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2 Φεβ 2013 (πριν από 4 χρόνια και 2 μήνες)

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Jessica Brown


August 23
rd



September 5
th


Name: ______________________________________________ Date: _________

Cover/Assignment Sheet #2: Reflective Journal

Description.

In this assignment you will select events that you feel are important to building
collaboration within a school, describe the
events, share why you think they matter,
and share your thoughts about them.


Instructions.

Select
at least one event each week for a reflection entry
. Each reflection entry
will consist of the following four parts:

1.

The date, the time of day, and a short
title for the event.

2.

A brief description of the event in narrative format. Then include a
description of why you think the event is important. In your description,
relate how the event describes (or does not describe)
E2 of the HOPE
Principles


Exemplif
y collaboration within the school.

3.

Then tie in the event to various theories of education that you have learned.
Make sure you quote from an article or textbook and cite the source you are
using. You must tie in the theory with the event and actively rela
te theory to
practice.


The following questions may help you get started, but don’t feel as if you need to
answer them; they are merely starter questions.




What current events are related to this event?



What kind of educational philosophy is this event

related to and how can you
tell?



What legal and/or policy questions does this event raise?



What cultural influences are operating in this event?



Does the event have any relation to special education and how do you know?



What implications for curricu
lum does this event have?



What kind of instructional technique is demonstrated?



What kind of decision process do you think the teacher used in this event?



What other kinds of teacher action might have been used?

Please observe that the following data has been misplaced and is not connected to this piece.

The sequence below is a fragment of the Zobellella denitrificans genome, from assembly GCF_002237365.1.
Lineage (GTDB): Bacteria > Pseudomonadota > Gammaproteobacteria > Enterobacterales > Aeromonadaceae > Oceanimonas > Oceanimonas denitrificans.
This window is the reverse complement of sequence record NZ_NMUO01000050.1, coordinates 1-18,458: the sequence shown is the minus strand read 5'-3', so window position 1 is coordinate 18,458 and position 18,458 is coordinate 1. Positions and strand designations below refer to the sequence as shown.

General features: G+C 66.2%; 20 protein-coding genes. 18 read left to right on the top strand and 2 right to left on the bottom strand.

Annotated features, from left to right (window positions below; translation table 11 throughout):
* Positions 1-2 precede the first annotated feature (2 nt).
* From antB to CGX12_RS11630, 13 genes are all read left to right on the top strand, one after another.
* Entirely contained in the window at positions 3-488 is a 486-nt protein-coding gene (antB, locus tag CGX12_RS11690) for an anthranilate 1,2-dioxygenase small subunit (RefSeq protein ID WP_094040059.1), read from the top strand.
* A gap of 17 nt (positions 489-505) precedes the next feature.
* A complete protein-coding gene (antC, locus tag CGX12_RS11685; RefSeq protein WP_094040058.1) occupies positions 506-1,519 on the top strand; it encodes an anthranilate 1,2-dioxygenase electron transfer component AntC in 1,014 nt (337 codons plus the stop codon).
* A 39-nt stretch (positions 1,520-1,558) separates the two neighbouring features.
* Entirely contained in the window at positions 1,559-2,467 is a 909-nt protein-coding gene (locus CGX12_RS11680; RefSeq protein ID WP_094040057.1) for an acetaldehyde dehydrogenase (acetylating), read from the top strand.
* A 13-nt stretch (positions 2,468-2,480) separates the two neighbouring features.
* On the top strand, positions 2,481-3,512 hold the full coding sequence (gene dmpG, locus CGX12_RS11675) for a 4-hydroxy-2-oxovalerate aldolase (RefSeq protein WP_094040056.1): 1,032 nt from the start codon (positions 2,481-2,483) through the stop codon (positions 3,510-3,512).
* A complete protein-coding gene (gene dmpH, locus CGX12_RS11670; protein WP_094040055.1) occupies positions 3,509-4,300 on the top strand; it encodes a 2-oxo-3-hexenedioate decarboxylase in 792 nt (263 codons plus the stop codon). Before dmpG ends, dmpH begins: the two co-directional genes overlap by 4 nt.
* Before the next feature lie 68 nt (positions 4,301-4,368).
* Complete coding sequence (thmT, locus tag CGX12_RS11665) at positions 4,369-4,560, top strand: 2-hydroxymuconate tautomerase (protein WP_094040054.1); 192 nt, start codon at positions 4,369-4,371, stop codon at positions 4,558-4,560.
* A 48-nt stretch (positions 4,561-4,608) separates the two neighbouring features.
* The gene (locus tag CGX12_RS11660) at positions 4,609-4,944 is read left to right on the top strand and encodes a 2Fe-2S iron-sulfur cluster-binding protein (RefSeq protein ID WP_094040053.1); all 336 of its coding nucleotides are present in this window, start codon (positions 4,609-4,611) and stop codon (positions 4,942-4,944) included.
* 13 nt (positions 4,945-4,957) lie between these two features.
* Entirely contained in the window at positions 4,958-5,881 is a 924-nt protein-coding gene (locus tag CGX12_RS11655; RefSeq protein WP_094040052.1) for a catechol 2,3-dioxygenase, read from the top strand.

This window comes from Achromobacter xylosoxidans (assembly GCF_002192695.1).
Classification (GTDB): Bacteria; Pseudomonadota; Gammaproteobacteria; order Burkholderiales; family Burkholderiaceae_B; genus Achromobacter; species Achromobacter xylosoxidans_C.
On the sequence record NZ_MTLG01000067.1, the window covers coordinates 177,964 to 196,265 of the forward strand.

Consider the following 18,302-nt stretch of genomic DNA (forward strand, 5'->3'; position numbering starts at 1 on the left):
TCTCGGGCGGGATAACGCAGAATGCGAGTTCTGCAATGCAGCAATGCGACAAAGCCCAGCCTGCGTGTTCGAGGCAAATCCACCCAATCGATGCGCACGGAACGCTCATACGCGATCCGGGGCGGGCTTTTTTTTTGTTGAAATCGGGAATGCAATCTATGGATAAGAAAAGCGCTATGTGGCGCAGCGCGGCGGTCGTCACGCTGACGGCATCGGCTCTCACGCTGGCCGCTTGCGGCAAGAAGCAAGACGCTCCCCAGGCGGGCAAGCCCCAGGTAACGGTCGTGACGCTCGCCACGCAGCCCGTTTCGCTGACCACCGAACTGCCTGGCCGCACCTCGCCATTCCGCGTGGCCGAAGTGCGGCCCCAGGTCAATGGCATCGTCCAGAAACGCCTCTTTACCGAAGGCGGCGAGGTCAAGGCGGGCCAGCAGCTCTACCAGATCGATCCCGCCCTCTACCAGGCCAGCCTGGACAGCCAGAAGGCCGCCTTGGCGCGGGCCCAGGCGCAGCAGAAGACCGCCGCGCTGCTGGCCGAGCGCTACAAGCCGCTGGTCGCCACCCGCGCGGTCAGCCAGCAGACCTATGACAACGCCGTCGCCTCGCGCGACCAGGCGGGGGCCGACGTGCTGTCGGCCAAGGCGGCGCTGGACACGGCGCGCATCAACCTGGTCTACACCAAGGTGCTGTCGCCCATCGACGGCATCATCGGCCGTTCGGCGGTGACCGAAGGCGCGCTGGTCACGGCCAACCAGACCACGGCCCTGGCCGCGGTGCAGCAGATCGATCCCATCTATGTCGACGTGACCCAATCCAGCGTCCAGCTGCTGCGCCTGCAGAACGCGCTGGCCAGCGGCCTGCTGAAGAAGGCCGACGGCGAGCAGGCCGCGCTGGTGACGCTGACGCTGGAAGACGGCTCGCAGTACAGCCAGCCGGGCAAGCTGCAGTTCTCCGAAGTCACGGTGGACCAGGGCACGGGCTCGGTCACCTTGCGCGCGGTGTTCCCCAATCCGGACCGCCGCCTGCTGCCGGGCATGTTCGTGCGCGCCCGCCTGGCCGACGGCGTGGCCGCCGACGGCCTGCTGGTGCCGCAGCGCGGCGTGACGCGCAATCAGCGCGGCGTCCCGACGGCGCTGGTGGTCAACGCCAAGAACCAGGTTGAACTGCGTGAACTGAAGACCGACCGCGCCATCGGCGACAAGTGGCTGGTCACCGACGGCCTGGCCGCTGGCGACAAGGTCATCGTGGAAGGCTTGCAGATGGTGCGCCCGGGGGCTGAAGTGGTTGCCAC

Why did the teacher choose the
action they did?


While you may want to take hand
-
written notes during or near the “reflection
event,” your journal entries (two minimum) should be typed. Double
-
space your
entries. Make sure your name and the dates of your work days are on each page.


W
hat to Submit.

1.

Submit this page as a cover sheet.

2.

Your reflective journal with a minimum of two entries. Each entry must have
three citations that you get from your Foundations courses and textbooks.
Also provide references at the end of each entry.

Jessica Brown


August 23
rd



September 5
th





1.

Aug
ust 24
th



9:00am


All Faculty Meeting and ASB Speech
!

The meetings teachers attend before school starts are boring.
Important, yes, but boring. This was one of the first things that I learned
during my September

Experience
. When I told Mr. Bard that I
would be
attending the
se

meetings wit
h him, he expressed such sympathy
, I
immediately was suspicious of what I was getting myself into.

The following Tuesday,
I woke up at a ridiculous hour, went down to
the high school and sat in a freezing auditorium fo
r five hours. Many topics
were discussed during this meeting about kids learning, first day procedures
,
Professional Learning Communities

and other such things,
but two

main
thing
s

struck m
e

in particular. First, there
was a

speech given to the staff by
th
e ASB president. The young man nervously walked up to the front of the
auditorium and talked to his teachers about his peers. He called it the “State
of the Students” address. In it, he talked about the students’ eagerness to
learn and how much the staff i
nfluences the lives of the kids (even when it
doesn’t seem like it). To me, this exemplifies collaboration within a school to
a T. When you have staff and student leadership coming together to create a
safe, fun, cohesive learning environment with common g
oals, good things
happen.

The second thing that stood out to me was simply the fact that all
these teachers were gathered in this cold auditorium for several hours for a
common goal of getting ready for an awesome school year. They were
Jessica Brown


August 23
rd



September 5
th


bouncing ideas off

of each other, asking questions and creating community. If
that isn’t collaboration, I don’t know what is.

Based on my Foundations classes I took last year, I know that the ASB
speech and this meeting were very important in creating a safe, functional,
le
arning environment where everyone works together. In Dr. Ruby K. Payne’s
book,
A Framework for Understanding Poverty
, she states, “The development
of emotional resources is crucial to student success. The greatest free
resource available in schools is the
role modeling

provided by teachers,
administrators and staff,” (Payne, 67). Here, we see that teachers have huge
impacts on students’ lives. The ASB president addressed this in his speech
when he told the staff how much they mean to the students and that i
f they
were ready to teach, the student body was ready to learn. The staff was
meeting for that purpose. To get ready to teach, build teams and create
c
ommunity. Collaboration happens when staff